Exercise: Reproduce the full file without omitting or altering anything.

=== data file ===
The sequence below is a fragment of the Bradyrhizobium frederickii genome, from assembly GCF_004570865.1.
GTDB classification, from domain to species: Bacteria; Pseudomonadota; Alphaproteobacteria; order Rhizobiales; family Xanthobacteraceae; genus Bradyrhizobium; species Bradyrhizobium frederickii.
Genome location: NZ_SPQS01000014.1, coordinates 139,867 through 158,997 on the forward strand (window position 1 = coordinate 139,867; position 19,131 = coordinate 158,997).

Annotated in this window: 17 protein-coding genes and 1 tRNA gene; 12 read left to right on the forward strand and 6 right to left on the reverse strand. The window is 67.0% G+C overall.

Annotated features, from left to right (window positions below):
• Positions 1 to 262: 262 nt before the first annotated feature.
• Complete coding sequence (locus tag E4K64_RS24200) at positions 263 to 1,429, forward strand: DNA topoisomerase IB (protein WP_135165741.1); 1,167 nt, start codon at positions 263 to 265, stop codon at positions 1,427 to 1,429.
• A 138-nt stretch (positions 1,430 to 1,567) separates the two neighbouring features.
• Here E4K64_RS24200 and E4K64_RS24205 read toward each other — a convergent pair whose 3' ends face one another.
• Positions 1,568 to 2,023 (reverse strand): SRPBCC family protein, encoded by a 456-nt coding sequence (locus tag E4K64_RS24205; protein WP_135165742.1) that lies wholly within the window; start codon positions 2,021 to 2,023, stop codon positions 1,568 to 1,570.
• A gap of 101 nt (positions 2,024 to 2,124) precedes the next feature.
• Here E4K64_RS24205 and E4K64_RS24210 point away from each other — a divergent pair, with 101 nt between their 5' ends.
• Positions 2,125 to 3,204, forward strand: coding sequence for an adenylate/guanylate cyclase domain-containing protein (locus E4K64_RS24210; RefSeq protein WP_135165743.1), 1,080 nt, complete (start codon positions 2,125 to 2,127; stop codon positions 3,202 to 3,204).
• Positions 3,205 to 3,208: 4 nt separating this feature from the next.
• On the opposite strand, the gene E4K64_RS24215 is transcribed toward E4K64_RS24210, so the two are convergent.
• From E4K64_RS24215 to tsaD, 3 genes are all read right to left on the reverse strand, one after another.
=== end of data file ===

The sequence below is a fragment of the Bradyrhizobium frederickii genome, from assembly GCF_004570865.1.
GTDB classification, from domain to species: Bacteria; Pseudomonadota; Alphaproteobacteria; order Rhizobiales; family Xanthobacteraceae; genus Bradyrhizobium; species Bradyrhizobium frederickii.
Genome location: NZ_SPQS01000014.1, coordinates 139,867 through 158,997 on the forward strand (window position 1 = coordinate 139,867; position 19,131 = coordinate 158,997).

Annotated in this window: 17 protein-coding genes and 1 tRNA gene; 12 read left to right on the forward strand and 6 right to left on the reverse strand. The window is 67.0% G+C overall.

Annotated features, from left to right (window positions below):
• Positions 1 to 262: 262 nt before the first annotated feature.
• Complete coding sequence (locus tag E4K64_RS24200) at positions 263 to 1,429, forward strand: DNA topoisomerase IB (protein WP_135165741.1); 1,167 nt, start codon at positions 263 to 265, stop codon at positions 1,427 to 1,429.
• A 138-nt stretch (positions 1,430 to 1,567) separates the two neighbouring features.
• Here E4K64_RS24200 and E4K64_RS24205 read toward each other — a convergent pair whose 3' ends face one another.
• Positions 1,568 to 2,023 (reverse strand): SRPBCC family protein, encoded by a 456-nt coding sequence (locus tag E4K64_RS24205; protein WP_135165742.1) that lies wholly within the window; start codon positions 2,021 to 2,023, stop codon positions 1,568 to 1,570.
• A gap of 101 nt (positions 2,024 to 2,124) precedes the next feature.
• Here E4K64_RS24205 and E4K64_RS24210 point away from each other — a divergent pair, with 101 nt between their 5' ends.
• Positions 2,125 to 3,204, forward strand: coding sequence for an adenylate/guanylate cyclase domain-containing protein (locus E4K64_RS24210; RefSeq protein WP_135165743.1), 1,080 nt, complete (start codon positions 2,125 to 2,127; stop codon positions 3,202 to 3,204).
• Positions 3,205 to 3,208: 4 nt separating this feature from the next.
• On the opposite strand, the gene E4K64_RS24215 is transcribed toward E4K64_RS24210, so the two are convergent.
• From E4K64_RS24215 to tsaD, 3 genes are all read right to left on the reverse strand, one after another.